With a song in my heart, it’s Burl, here to review a movie musical! Here’s another one I saw in the movie theater, and when I think of this movie I think of my friend Jamie, whom I saw it with, and who is now deceased! So there’s always an element of melancholy connected with this picture, Little Shop of Horrors, but there’s delight too as I recall the strange adventures Jamie and I had the night we saw it! Ha ha, we witnessed a pair of toddlers speeding down the street at the wheel of a car, with nary an adult in sight! We saw a piece of garbage paper blown by the wind: it circled twice in the air then dove out of sight below a curb, emerging a second later as a living, flying bird! A cigarette butt blown along by that same wind struck Jamie in the chest and exploded in a starburst like a Tie fighter hitting the Death Star! Ha ha!
So all of these strange events, which are preserved not just in my memory but in the lyrics of a song Jamie and I wrote for our high school rock band, come to mind when I consider Little Shop of Horrors! Of course I was already a fan of the old non-musical Roger Corman version, because of course that one featured Dick Miller in a supporting role as the flower-eater Burson Fouch! I was slightly chagrined to see that the Fouch character had not been carried over from the original movie to the musical stage adaptation or the big-budget movie currently under discussion here; but thinking about it, I realized that the adaptors must have known they simply couldn’t find anyone as good as Miller to fill the role if they had maintained it! Of course they could have hired Miller himself, who was around and active when this movie was made, but I guess they didn’t think of that!
Still, the cast they ended up with is a pretty remarkable bunch of comedy superstars! Rick Moranis from Strange Brew and Streets of Fire plays Seymour Krelborn, the slightly-renamed nebbish working in the flower store and being constantly yelled at by his boss Mr. Mushnik, played by the aptly-named Vincent Gardenia from Death Wish II! Also working in the shop is the daffy spin case Audrey, played with great gusto by Ellen Greene from Wagons East!; and, as in the Corman original, one wonders how a Skid Row flower shop entirely bereft of custom can afford so many employees! Ha ha!
Further down the cast list comes a true galaxy of starpower! Steve Martin from L.A. Story and All of Me plays Audrey’s truly despicable boyfriend, a biker-dentist named Orin Scrivello! John Candy from The Great Outdoors does a marvelous job as a wacky radio host; Bill Murray from Meatballs shows up in the Jack Nicholson role of the masochistic patient; Christopher Guest from The Princess Bride does an excellent turn as a flower store customer – the closest analogue to the Dick Miller character, in fact; and Jim Belushi from The Fury appears without making much of an impact!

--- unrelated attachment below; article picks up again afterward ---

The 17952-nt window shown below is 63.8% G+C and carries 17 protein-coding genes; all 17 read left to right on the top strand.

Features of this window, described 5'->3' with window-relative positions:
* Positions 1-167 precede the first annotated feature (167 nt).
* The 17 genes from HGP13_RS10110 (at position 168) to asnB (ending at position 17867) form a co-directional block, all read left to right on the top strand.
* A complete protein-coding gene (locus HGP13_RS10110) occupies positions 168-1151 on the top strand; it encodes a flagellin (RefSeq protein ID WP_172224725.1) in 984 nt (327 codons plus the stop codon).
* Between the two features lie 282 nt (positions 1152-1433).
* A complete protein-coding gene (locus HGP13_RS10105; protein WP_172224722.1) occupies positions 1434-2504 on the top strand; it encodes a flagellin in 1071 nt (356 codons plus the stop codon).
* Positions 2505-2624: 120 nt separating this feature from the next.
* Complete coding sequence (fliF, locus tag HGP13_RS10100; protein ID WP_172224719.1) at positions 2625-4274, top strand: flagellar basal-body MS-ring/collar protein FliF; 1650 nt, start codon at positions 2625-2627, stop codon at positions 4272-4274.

Of course the real star is Audrey II, the voracious monster plant Seymour discovers and begins feeding blood and bodies to! The trick effects used to bring the big flytrap to life are truly impressive, from the big reaching tentacles to the expressive lips; and the voicing, from Four Tops singer Levi Stubbs, is ideal! Almost as impressive are the three ladies who act as the story’s Greek chorus – ha ha, I thought they were terrific! And on balance I thought Frank Oz managed some fine staging on his Sesame Street sets, though a little more pep and dynamism wouldn’t have gone amiss!
But Frank shouldn’t have listened to those outraged preview audiences who detested the original apocalyptic ending of the story, in which the plant devours Seymour and Audrey, spawns equally hungry offspring, grows to immense size and goes on a Godzilla-like rampage! Ha ha, they must have been pretty angry audiences to convince a studio to dump a huge multi-million dollar sequence and replace it with a gormless happy ending involving a playhouse! It does a real injury to the movie, I think! I didn’t realize they’d monkeyed with it, not until I read an article in Cinefantastique magazine anyway, but I could still tell there was something missing! It’s never been restored, though you can watch it on the internet! And considering all this, I’m forced to give Little Shop of Horrors two and a half bandaged fingers!